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Technology, changes in energy mix key to meeting Paris Agreement

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Emissions

Existing technology would be enough to contain global warming to the COP21 pledge of 1.5°C but only if the energy transition is backed by strong enforcement of policies set out in the Paris Agreement, according to standards agency DNV GL in its yearly Energy Transition Outlook, even as it predicts that the transition would be affordable.

Indeed, the agency predicts that energy use will peak by 2030, when efficiency improvements start to outpace economic growth. However, although it foresees a rapid energy transition—with a doubling of electricity in the demand mix by 2050 and a steep decline in oil from 2030—it does not expect emissions to fall fast enough to limit warming to 2°C. The forecast predicts 2.5°C, which “should set alarm bells ringing”, says Remi Eriksen, the firm’s CEO.

“We forecast a very rapid transition unfolding, within the timespan of one generation. Existing technology can deliver on the Paris Agreement, but only with broad and strong policy backing,” he says.

The cost of the transition will be eased by another of its predictions—that the cost of energy will consume a lower share of global GDP. “The technology that can deliver a rapid transition already exists,” says Eriksen, referring to solar panels, battery storage, carbon capture and storage, hydrogen and renewables.

“Our forecast does not reach for a magical solution or a revolution. Rather, it is the reducing costs of existing technologies which make a big difference,” he continues, noting that each time the capacity of an energy source doubles its cost decreases—depending on its maturity—by a double-digit percentage.

The world relies on fossil fuels for 80pc of its energy needs and the report predicts this will reduce to 56pc in 2050. It also forecasts that energy consumption growth will rapidly decouple from GDP and population growth, to which it has historically been correlated.

“In the next three decades we expect the global economy to grow by as much as 130pc,” says Erikson. “But, at the same time as we grow more prosperous, that growth will use less energy and make less CO2.”

DNV GL expects aggregate energy demand to peak in 2030 due to a combination of factors including efficiency gains from electrification, in residential and industrial uses, through technologies such as heat pumps. Further efficiency savings will come from ‘smarter’ buildings.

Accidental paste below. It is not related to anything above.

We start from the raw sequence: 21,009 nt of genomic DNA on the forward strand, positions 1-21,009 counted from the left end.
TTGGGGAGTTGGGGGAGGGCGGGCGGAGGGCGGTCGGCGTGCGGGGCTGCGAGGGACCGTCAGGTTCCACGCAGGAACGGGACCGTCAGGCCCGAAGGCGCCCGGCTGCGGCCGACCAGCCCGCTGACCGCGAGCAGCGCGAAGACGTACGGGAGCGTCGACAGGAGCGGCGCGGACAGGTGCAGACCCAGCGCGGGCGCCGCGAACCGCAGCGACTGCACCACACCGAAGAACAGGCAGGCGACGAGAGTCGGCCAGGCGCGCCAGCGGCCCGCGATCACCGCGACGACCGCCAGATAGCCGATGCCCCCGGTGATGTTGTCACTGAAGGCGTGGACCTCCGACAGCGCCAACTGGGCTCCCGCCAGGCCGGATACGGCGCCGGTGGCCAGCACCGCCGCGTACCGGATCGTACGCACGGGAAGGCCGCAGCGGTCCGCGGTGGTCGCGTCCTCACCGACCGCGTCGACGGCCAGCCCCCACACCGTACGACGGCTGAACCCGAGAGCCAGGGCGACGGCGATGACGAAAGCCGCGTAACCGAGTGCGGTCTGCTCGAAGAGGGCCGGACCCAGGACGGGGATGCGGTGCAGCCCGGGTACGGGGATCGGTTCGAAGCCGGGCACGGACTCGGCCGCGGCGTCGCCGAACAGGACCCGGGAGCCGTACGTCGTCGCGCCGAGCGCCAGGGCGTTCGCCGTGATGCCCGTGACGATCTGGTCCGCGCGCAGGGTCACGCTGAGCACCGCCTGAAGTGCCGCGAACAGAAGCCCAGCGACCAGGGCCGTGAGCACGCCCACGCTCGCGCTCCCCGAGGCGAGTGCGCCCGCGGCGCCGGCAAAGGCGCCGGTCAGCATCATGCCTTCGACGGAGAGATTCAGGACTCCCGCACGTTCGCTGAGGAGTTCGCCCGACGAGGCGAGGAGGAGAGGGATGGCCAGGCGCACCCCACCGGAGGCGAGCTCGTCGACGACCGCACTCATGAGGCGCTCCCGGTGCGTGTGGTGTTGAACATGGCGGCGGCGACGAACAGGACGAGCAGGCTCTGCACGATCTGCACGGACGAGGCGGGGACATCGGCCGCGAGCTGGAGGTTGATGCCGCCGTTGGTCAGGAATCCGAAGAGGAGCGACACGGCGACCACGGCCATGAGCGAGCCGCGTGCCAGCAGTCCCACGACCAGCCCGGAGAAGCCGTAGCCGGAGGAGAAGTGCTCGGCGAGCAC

“At the same time as we grow more prosperous, that growth will use less energy and make less CO2” Eriksen, DNV GL

By 2032, it predicts electric vehicles (EVs) will account for half of the global car sales and there will also be a rapid uptake for electrified buses in cities. By contrast, it expects hydrogen to increasingly play a role in long-distance and heavy trucking.

DNV GL forecasts that adoption of EVs—which Eriksen says are three to four times more efficient—will mean that overall emissions from transportation will be marginally lower by 2050, despite the global fleet expanding by up to 75pc. It also predicts there will be more than 1bn two or three-wheeled vehicles in Asia by 2030 and “more than 70pc of them will be electric”.

Aviation and maritime are not easily able to adopt electric propulsion, says Eriksen, but “innovation is likely to be enormous”.

Global electricity grids are forecast to almost triple in size by 2050, measured in voltage kms, and be greatly more efficient. “Electrification is the main theme in our forecast. We expect electricity, as an energy carrier, to more than double over the next three decades and electrification is a big driver for energy efficiency,” says Eriksen.

“By mid-century, 63pc of the world’s electricity will be supplied by solar PV or wind. This large share of renewables requires more flexible systems and that means huge increases in storage—we expect storage capacity to expand nearly fifty-fold… If there is one word to characterise the future grid it is complexity… and digitalisation is the key enabler.”


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